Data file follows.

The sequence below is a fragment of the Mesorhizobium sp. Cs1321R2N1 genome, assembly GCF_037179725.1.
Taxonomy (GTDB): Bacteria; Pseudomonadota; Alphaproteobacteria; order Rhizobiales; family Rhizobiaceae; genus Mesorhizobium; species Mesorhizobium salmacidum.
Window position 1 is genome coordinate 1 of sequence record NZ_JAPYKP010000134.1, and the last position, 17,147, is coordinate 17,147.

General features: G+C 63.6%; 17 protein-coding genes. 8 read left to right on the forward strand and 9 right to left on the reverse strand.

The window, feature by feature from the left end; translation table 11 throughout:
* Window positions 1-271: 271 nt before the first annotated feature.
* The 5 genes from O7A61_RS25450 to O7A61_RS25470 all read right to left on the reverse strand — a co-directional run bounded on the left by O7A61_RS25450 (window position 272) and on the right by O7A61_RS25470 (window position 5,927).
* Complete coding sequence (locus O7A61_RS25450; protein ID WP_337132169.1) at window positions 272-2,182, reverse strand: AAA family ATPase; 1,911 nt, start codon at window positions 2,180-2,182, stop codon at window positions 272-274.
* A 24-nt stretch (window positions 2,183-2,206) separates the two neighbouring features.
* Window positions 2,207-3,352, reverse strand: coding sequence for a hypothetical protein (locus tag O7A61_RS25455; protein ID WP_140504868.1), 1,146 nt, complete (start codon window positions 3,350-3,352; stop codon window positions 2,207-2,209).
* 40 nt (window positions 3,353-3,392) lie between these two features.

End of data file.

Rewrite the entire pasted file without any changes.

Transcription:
The sequence below is a fragment of the Mesorhizobium sp. Cs1321R2N1 genome, assembly GCF_037179725.1.
Taxonomy (GTDB): Bacteria; Pseudomonadota; Alphaproteobacteria; order Rhizobiales; family Rhizobiaceae; genus Mesorhizobium; species Mesorhizobium salmacidum.
Window position 1 is genome coordinate 1 of sequence record NZ_JAPYKP010000134.1, and the last position, 17,147, is coordinate 17,147.

General features: G+C 63.6%; 17 protein-coding genes. 8 read left to right on the forward strand and 9 right to left on the reverse strand.

The window, feature by feature from the left end; translation table 11 throughout:
* Window positions 1-271: 271 nt before the first annotated feature.
* The 5 genes from O7A61_RS25450 to O7A61_RS25470 all read right to left on the reverse strand — a co-directional run bounded on the left by O7A61_RS25450 (window position 272) and on the right by O7A61_RS25470 (window position 5,927).
* Complete coding sequence (locus O7A61_RS25450; protein ID WP_337132169.1) at window positions 272-2,182, reverse strand: AAA family ATPase; 1,911 nt, start codon at window positions 2,180-2,182, stop codon at window positions 272-274.
* A 24-nt stretch (window positions 2,183-2,206) separates the two neighbouring features.
* Window positions 2,207-3,352, reverse strand: coding sequence for a hypothetical protein (locus tag O7A61_RS25455; protein ID WP_140504868.1), 1,146 nt, complete (start codon window positions 3,350-3,352; stop codon window positions 2,207-2,209).
* 40 nt (window positions 3,353-3,392) lie between these two features.